Wednesday, March 11, 2009

What’s in a Name?

Originally posted on the Faculty Blog on January 6, 2009.

A very interesting debate went on over at PrawfsBlog last month, as found here, here (in a post by Professor Esenberg), and here. It began with a discussion of how professors should address students in class (i.e., would I be called “Andrew” or “Mr. Golden”), and vice versa, but it has seemed to extend beyond that to how students are addressed outside of class and even what they are called once they graduate. Based on the posts and the bulk of comments I’ve seen over there, it seems the majority of the professors on that site tend to hold the opinion that it’s important for faculty to call their students “Mr. ___” or “Ms. ___”, be it to remain professional, show a level of respect, appreciate the formality of the law school process, etc. The level of importance indicated in their comments surprised me; I had no idea that this was something professors felt so strongly about!

But is it much ado about nothing?

Let me say this to begin: while I have had friends jokingly call professors by a familiar nickname (so as to imply that they’re best friends) while we’re all sitting at the bar or somewhere like that, I know of no student at Marquette Law who would call any professor here by anything other than “Professor ___.” In fact, I’d wager that most students here operate the same way I do: call everyone in a position of authority “Mr. ___” or “Ms. ___” until such time as they’re told by the person, “No, just call me ____.” It’s a sign of respect and authority, and I’d certainly argue that anyone who’s a faculty member at a law school has earned such respect. So while I have no doubt that in some law school somewhere there are students who treat the faculty members like equals when they shouldn’t, I’m not sure that’s really the main issue.

So what about how professors address students? Well, I think I’ve personally had about an even mix of classes in which I’m called “Andrew” versus classes in which I’m called “Mr. Golden.” I think the majority of them have started out as the latter and progressed to the former as the professors got comfortable with the members of the class. Frankly, it doesn’t matter all that much to me what approach is used within the walls of the classroom, and I don’t think it matters much to most other students; I think we’re all happy to go by either name (though I imagine many would prefer not being called on at all!). But what caught my attention in the PrawfsBlog posts were the comments by professors who insist upon calling their students “Mr. ___” or “Ms. ___” outside the classroom.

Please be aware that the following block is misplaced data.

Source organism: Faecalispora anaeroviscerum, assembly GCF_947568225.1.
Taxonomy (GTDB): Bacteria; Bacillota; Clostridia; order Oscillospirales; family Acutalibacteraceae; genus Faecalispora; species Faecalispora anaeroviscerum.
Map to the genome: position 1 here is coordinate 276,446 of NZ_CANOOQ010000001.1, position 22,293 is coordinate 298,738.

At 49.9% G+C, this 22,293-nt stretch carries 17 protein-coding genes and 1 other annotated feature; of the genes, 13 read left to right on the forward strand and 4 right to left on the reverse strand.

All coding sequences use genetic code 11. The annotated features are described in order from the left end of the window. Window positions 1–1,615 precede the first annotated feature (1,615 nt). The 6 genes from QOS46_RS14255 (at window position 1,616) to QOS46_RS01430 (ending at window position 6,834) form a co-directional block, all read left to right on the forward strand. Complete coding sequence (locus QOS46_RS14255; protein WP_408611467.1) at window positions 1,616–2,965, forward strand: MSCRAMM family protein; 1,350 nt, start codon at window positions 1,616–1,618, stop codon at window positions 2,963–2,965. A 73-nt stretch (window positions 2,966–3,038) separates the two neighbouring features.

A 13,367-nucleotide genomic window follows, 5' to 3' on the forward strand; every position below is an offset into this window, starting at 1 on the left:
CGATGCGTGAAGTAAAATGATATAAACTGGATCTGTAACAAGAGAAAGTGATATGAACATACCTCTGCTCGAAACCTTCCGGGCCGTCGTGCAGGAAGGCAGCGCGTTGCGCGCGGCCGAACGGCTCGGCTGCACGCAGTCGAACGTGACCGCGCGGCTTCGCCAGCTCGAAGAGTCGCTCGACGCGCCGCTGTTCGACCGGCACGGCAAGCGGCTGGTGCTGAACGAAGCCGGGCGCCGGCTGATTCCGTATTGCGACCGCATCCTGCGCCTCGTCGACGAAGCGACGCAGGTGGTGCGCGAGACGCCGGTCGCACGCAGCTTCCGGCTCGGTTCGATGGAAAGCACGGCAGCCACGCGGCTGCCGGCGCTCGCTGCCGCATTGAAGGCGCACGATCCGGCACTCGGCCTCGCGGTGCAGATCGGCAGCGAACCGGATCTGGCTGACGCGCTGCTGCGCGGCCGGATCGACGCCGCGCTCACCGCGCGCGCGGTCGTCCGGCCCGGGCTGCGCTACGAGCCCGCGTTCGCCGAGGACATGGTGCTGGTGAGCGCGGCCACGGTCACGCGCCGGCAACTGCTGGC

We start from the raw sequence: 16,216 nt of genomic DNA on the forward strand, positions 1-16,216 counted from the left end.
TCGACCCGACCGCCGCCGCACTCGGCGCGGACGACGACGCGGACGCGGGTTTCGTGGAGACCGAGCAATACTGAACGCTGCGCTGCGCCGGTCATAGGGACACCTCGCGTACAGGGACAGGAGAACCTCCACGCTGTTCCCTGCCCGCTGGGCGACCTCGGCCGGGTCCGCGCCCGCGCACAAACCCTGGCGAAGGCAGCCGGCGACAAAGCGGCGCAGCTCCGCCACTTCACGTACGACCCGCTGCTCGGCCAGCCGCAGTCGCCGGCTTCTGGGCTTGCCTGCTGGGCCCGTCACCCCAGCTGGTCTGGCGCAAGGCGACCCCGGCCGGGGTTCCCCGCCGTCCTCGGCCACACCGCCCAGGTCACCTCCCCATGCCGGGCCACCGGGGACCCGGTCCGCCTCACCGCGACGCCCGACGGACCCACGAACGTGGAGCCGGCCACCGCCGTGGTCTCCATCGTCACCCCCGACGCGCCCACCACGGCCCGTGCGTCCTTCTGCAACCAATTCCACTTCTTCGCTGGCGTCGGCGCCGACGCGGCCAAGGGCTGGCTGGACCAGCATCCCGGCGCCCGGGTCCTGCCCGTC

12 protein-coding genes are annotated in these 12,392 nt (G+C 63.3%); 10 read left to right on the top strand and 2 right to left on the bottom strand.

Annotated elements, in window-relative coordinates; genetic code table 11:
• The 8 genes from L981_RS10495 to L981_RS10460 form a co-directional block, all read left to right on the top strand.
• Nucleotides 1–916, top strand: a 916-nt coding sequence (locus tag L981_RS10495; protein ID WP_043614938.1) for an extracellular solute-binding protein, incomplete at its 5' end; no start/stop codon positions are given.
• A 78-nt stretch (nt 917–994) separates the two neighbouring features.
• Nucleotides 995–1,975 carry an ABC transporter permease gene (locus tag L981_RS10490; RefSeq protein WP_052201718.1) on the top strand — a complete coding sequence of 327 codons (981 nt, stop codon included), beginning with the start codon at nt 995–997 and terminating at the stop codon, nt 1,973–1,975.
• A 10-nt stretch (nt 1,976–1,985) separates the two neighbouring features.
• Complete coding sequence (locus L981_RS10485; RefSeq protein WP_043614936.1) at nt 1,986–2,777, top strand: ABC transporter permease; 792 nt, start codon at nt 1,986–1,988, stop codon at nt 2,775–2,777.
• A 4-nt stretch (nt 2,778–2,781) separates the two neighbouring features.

It’s that last point that I don’t understand. Why would faculty feel the need to create a barrier like that between themselves and their students? In an environment as stressful as law school is, wouldn’t it make more sense for professors to, at the very least, try to humanize everything outside of the classrooms? Some have argued that the power dynamic needs to remain clear to students; to that, I submit that no student’s actually going to forget who’s got the power when we’re talking to you in front of a lectern or sitting in front of the desk. It’s also my belief that if a faculty member puts up those barriers long enough, students will stop feeling comfortable asking questions or coming to office hours. After all, if it feels like you’re conducting a job interview students won’t want to show weakness, and that fear of looking weak compared to other students is already a big enough problem in law schools anyway. As to the other somewhat-related argument — that while the act of keeping one’s distance may feel cold and impersonal, students ultimately learn more and respect the professors more if it’s done — I’d suggest that anyone making that argument take a look at the teaching styles of the professors who vie for the Ghiardi Award every year and tell me how many of them put that kind of barrier up with their students. And if the logic is that in the real world judges and other decision-makers don’t refer to attorneys by their first names, I’d point out that if the goal of law school is to prepare students for how lawyers live their day-to-day lives, we have a lot of curriculum revision to do.

In my five semesters at the Law School, I don’t think I’ve met more than six administrators, faculty, or staff who consistently refer to me by my last name, and even then that number is probably skewed upward because most of those who do so don’t actually know who I am. Even Dean Kearney calls me by my first name! And, quite honestly, I prefer it; it makes me feel like I’m more than just a name on a roster to the faculty and staff, and I believe that I’ve done better as a result of that. I’m willing to wager that many students share that perspective. Why put up walls when we do better without them?

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